Birt HoggDube Syndrome

Synonyms:

None

Etiology:

Mutation in the folliculin gene, chromosome 17p11.2

Associations:

Fibrofolliculomas, trichodiscomas, acrochordons, pulmonary cysts with spontaneous pneumothorax, renal carcinoma, and colorectal carcinoma in some kindreds

Clinical:

Skin-colored papules of face, neck, ears, and upper trunk, with intertriginous soft papules

Histology:

Trichodiscoma—interfollicular ovoid nodule with spindled cells in loose fibrillary stroma

Fibrofolliculoma—central follicle with extension of irregular epithelial strands into surrounding well-defined cellular fibrous stroma

IHC:

CD34+, S100-

Evaluation:

Abdominal and chest CT

Treatment:

Early tumor excision, laser resurfacing of facial lesions for cosmetic improvement

Prognosis:

Excellent with early diagnosis and vigilant monitoring

In 1977, Birt, Hogg, and Dube described a kindred of 70 individuals, some of whom presented with small skin-colored papules, predominantly of the face. These developed in early adulthood, and were noted to be inherited in a dominant pattern (1). The histomorphology of the papules was described as "abnormal hair follicles with epithelial strands extending out from the infundibulum of the hair follicle into a hyperplastic mantle of specialized fibrous tissue." The authors applied the term fibrofollicu-loma to these lesions. Also described in these patients were trichodiscomas and acrochordons. Trichodiscoma is a benign tumor of perifollicular mesenchyme. It is thought to represent a proliferation of the haarscheibe (hair disk), a perifollicular "richly vascularized dermal pad covered with thick epidermis containing Merkel cells and supplied by a thick myelinated nerve the branches of which end at the lower epidermal surface and on the blood vessels of the dermal pad" (2). It is composed of a dermal interfol-licular proliferation of spindle cells in a loose connective tissue matrix with varying amounts of mucin. It may have an orientation parallel to the skin surface. The haarscheibe is thought to represent a mechanoreceptor in animal skin. Its significance in humans is uncertain. The acrochordons reported in the original description of the syndrome were reported to have histologic findings typical of acrochor-dons (1). However, a subsequent study suggests that they have pathologic features of fibrofolliculoma and trichodiscoma (3).

The original kindred described by Birt, Hogg, and Dube had several individuals who developed hereditary medullary carcinoma of the thyroid. This tumor susceptibility was apparently inherited from an individual without the syndrome. Subsequent series have confirmed that thyroid carcinoma is not a part of the syndrome. While there were no internal manifestations of the syndrome in the original report, there have been subsequent descriptions of renal tumors. These include chromophobe renal cell carcinomas, hybrid tumors with features of chromophobe carcinoma and oncocytoma, oncocytoma, clear cell renal cell carcinoma, and rarely, papillary carcinoma (4). Additional associations include pulmonary cysts with spontaneous pneumothorax (5), collagenomas (6), lipomas (7), angiolipomas (7), oral fibromas (8), parathyroid adenomas (7) including oncocytoma (9), and flecked chorioretinopathy (10). Colonic polyps and adenocarcinoma have been reported, but appear to occur in only some affected families (11,12). In the largest series of BHD kindreds, with 152 patients, no such cases were reported (5).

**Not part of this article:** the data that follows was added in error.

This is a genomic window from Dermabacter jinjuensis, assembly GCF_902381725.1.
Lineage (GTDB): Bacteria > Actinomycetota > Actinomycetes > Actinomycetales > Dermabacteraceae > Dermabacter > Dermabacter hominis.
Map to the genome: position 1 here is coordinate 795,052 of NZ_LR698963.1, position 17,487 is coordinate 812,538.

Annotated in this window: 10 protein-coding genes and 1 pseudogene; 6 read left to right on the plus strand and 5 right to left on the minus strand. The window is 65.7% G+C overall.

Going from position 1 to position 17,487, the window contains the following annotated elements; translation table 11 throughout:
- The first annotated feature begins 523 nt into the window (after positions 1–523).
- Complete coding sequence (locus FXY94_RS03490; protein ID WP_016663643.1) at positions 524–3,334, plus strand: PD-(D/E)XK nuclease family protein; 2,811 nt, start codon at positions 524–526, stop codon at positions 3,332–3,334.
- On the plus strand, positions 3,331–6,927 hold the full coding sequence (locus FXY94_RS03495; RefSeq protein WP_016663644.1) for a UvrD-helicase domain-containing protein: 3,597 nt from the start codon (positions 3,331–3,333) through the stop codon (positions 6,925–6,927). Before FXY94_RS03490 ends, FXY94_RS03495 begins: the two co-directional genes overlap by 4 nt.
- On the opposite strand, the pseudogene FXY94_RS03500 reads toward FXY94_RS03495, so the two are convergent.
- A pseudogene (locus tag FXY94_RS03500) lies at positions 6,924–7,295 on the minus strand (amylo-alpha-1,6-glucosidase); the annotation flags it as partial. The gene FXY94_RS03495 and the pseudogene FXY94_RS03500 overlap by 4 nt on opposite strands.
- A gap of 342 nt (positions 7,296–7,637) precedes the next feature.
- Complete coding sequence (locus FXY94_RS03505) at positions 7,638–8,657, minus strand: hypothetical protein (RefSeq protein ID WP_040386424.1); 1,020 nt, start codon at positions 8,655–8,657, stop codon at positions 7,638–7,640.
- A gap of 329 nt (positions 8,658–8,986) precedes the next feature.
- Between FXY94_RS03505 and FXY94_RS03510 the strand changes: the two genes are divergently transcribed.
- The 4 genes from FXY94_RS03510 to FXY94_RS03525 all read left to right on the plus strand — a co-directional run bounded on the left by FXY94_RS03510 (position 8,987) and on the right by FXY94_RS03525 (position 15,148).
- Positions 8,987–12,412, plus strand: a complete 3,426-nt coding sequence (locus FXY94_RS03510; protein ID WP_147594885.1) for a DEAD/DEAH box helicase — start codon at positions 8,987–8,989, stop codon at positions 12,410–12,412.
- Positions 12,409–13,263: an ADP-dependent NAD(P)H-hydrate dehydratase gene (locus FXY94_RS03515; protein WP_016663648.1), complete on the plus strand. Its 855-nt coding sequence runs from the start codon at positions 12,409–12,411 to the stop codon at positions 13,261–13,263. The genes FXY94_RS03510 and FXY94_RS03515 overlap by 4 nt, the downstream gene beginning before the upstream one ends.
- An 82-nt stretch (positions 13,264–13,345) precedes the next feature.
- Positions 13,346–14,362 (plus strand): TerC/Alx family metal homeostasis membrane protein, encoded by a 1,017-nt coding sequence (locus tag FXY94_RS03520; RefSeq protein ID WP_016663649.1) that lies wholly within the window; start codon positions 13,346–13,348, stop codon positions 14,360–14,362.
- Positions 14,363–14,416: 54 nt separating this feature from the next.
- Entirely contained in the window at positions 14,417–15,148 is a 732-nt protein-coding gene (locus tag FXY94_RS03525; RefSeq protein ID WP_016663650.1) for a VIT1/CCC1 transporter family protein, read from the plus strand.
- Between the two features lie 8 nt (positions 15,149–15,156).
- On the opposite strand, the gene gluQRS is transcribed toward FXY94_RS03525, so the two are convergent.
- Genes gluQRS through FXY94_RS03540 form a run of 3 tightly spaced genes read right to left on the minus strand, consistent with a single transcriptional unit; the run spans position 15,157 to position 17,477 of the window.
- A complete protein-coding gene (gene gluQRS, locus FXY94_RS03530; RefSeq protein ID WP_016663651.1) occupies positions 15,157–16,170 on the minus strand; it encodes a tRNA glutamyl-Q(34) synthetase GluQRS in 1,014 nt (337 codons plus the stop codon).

The Birt-Hogg-Dube (BHD) gene has been mapped to chromosome 17p11.2 (13,14). It encodes a novel protein, folliculin, which is highly conserved across species (15). Mutations in the BHD gene result in formation of a truncated protein. Expression of BHD gene mRNA occurs in a wide variety of normal and neoplastic human tissue, but is markedly reduced in BHD renal tumors, suggesting that the BHD gene product may serve as a tumor suppressor gene (16). Based on studies in a rat model of inherited renal carcinoma, a germ line mutation is likely transmitted as a heterozygote, with the homozygous form being lethal in fetal life. A "second hit" in the normal gene copy is required for tumorigenesis. This second hit causes loss of heterozygosity. In this scenario, only the abnormal gene product is expressed, and there is a loss of expression of the normal gene copy. This causes a lack of production of a functional protein product that would aid in tumor sup pression. The second hit can be caused by a somatic mutation in the normal gene copy, which would result in loss of the normal gene product (17). Alternatively, expression of the normal gene copy may be suppressed by methyla-tion of the gene promoter region. Somatic inactivation of the BHD gene in sporadic renal cell carcinoma and colorectal carcinoma has been reported, implicating its role in the development of a subset of these tumors (18). A deletion in exon 4 of the BHD gene causes primary spontaneous pneumothorax without other features of BHD syndrome (19).